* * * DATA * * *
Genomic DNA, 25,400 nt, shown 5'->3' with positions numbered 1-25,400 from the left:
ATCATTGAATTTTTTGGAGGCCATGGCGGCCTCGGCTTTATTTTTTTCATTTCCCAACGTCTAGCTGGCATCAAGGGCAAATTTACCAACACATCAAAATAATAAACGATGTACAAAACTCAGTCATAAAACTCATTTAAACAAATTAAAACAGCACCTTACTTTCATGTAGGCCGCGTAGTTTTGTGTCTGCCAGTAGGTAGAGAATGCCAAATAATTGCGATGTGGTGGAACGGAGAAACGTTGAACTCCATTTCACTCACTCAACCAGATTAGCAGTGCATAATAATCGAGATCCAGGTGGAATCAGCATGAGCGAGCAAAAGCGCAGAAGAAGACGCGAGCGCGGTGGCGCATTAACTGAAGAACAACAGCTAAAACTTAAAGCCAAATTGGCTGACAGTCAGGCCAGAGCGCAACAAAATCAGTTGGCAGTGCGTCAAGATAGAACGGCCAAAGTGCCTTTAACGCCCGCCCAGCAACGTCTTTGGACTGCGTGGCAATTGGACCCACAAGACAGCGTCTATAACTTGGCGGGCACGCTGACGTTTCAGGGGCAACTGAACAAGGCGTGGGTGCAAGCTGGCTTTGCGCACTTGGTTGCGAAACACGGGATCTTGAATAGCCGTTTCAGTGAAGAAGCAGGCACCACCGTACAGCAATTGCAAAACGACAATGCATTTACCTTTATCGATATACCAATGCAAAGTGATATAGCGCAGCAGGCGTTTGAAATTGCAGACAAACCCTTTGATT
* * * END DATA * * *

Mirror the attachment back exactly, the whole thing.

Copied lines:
Genomic DNA, 25,400 nt, shown 5'->3' with positions numbered 1-25,400 from the left:
ATCATTGAATTTTTTGGAGGCCATGGCGGCCTCGGCTTTATTTTTTTCATTTCCCAACGTCTAGCTGGCATCAAGGGCAAATTTACCAACACATCAAAATAATAAACGATGTACAAAACTCAGTCATAAAACTCATTTAAACAAATTAAAACAGCACCTTACTTTCATGTAGGCCGCGTAGTTTTGTGTCTGCCAGTAGGTAGAGAATGCCAAATAATTGCGATGTGGTGGAACGGAGAAACGTTGAACTCCATTTCACTCACTCAACCAGATTAGCAGTGCATAATAATCGAGATCCAGGTGGAATCAGCATGAGCGAGCAAAAGCGCAGAAGAAGACGCGAGCGCGGTGGCGCATTAACTGAAGAACAACAGCTAAAACTTAAAGCCAAATTGGCTGACAGTCAGGCCAGAGCGCAACAAAATCAGTTGGCAGTGCGTCAAGATAGAACGGCCAAAGTGCCTTTAACGCCCGCCCAGCAACGTCTTTGGACTGCGTGGCAATTGGACCCACAAGACAGCGTCTATAACTTGGCGGGCACGCTGACGTTTCAGGGGCAACTGAACAAGGCGTGGGTGCAAGCTGGCTTTGCGCACTTGGTTGCGAAACACGGGATCTTGAATAGCCGTTTCAGTGAAGAAGCAGGCACCACCGTACAGCAATTGCAAAACGACAATGCATTTACCTTTATCGATATACCAATGCAAAGTGATATAGCGCAGCAGGCGTTTGAAATTGCAGACAAACCCTTTGATT